A sport dating back to the pinnacle of ancient Egypt, archery requires both physical strength and careful cunning. Because each generation has adopted its own variation of the sport, archery boasts a rich heritage steeped in a plethora of cultures and customs. In this edition of The StickerTalk, we have amassed an assorted array of archery actualities in order to share the sport’s timeless history.
Archery… Or Else! King Edward IV, fearing the up-and-coming sport of cricket would hinder his subjects’ archery practice, banned the new game. Later, when English athletes began developing the game of football (or soccer), King Henry VIII again discouraged participation in archery’s rival sports. King Henry VIII later legally mandated weekly archery practices for his subjects and ordered English fathers to pass the love and knowledge of archery to their sons.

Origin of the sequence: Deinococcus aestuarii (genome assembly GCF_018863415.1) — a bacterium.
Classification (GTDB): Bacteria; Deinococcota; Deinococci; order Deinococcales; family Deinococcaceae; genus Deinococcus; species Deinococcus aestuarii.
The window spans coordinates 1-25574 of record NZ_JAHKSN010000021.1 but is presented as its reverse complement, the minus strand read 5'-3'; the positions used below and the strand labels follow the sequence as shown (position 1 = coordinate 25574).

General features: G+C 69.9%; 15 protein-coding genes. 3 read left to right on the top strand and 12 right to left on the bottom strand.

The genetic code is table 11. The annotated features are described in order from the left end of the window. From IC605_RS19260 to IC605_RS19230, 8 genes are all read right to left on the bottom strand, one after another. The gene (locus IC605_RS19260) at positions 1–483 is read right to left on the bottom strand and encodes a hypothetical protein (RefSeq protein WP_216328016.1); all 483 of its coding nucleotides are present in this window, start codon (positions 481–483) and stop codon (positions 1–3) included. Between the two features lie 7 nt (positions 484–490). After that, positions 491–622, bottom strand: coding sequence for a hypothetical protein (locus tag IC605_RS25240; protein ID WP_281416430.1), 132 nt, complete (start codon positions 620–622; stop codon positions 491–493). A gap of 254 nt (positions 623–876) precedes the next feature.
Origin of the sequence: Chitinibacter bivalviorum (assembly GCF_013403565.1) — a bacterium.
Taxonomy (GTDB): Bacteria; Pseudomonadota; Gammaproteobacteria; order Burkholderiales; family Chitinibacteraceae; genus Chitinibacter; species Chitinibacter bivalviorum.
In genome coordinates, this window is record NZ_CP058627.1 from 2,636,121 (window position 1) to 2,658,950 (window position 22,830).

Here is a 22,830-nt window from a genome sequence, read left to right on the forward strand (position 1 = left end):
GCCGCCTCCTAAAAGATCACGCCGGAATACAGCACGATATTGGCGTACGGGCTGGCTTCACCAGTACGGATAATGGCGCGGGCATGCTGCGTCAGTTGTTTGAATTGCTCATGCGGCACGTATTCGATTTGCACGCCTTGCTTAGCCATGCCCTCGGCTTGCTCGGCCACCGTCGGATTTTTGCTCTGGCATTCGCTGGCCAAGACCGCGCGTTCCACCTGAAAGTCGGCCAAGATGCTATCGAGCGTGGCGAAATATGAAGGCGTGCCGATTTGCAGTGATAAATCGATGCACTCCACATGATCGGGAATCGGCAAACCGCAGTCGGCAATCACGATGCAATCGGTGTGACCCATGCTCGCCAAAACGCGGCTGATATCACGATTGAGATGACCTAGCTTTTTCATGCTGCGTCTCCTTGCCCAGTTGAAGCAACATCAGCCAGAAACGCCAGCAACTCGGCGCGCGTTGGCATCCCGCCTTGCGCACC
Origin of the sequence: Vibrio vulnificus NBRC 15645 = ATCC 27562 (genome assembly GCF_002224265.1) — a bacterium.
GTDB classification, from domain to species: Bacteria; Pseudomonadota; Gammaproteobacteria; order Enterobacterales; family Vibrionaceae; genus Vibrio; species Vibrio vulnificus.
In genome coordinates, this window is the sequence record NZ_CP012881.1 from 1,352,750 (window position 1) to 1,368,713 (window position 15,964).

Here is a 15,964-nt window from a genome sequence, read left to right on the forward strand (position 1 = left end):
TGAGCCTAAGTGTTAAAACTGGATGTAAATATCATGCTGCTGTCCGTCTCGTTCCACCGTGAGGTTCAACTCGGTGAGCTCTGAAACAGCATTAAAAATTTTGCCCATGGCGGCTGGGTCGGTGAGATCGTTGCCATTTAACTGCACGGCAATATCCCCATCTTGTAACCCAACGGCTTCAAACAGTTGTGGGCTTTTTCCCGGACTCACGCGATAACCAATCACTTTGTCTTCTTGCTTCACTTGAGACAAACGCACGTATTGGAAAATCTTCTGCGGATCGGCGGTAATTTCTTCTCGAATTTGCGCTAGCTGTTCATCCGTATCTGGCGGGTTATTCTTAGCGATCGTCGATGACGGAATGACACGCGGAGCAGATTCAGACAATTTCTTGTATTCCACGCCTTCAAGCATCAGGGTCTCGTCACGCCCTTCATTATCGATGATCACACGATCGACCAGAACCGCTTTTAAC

By Any Other Name Another name for an archer is a toxophilite. Although this synonym is scarcely utilized, this Greek-inspired word translates to “lover of the bow.”
The Sport of Heroes Homer’s epic, the Odyssey, relates the story of Odysseus, a powerful king separated from his kingdom and family for two decades. Upon his eventual return to his homeland, Odysseus showcases his archery skills to confirm his identity to his skeptical wife and overthrow his remaining enemies.